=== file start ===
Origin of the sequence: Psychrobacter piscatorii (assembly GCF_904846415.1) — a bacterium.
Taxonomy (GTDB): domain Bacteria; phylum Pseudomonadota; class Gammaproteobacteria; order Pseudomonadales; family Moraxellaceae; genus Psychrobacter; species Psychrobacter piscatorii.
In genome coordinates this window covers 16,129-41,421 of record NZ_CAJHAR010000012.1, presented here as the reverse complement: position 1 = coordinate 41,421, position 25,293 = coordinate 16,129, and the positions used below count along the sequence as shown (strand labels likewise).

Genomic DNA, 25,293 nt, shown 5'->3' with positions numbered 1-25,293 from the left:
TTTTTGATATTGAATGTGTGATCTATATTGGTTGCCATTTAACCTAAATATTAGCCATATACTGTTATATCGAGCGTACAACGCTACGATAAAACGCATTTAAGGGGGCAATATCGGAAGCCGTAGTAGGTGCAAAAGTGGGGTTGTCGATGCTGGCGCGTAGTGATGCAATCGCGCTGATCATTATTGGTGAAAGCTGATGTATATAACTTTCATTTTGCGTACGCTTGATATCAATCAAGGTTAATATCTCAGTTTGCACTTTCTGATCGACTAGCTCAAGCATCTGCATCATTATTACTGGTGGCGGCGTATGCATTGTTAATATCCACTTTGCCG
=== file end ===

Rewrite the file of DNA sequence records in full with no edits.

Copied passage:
Origin of the sequence: Psychrobacter piscatorii (assembly GCF_904846415.1) — a bacterium.
Taxonomy (GTDB): domain Bacteria; phylum Pseudomonadota; class Gammaproteobacteria; order Pseudomonadales; family Moraxellaceae; genus Psychrobacter; species Psychrobacter piscatorii.
In genome coordinates this window covers 16,129-41,421 of record NZ_CAJHAR010000012.1, presented here as the reverse complement: position 1 = coordinate 41,421, position 25,293 = coordinate 16,129, and the positions used below count along the sequence as shown (strand labels likewise).

Genomic DNA, 25,293 nt, shown 5'->3' with positions numbered 1-25,293 from the left:
TTTTTGATATTGAATGTGTGATCTATATTGGTTGCCATTTAACCTAAATATTAGCCATATACTGTTATATCGAGCGTACAACGCTACGATAAAACGCATTTAAGGGGGCAATATCGGAAGCCGTAGTAGGTGCAAAAGTGGGGTTGTCGATGCTGGCGCGTAGTGATGCAATCGCGCTGATCATTATTGGTGAAAGCTGATGTATATAACTTTCATTTTGCGTACGCTTGATATCAATCAAGGTTAATATCTCAGTTTGCACTTTCTGATCGACTAGCTCAAGCATCTGCATCATTATTACTGGTGGCGGCGTATGCATTGTTAATATCCACTTTGCCG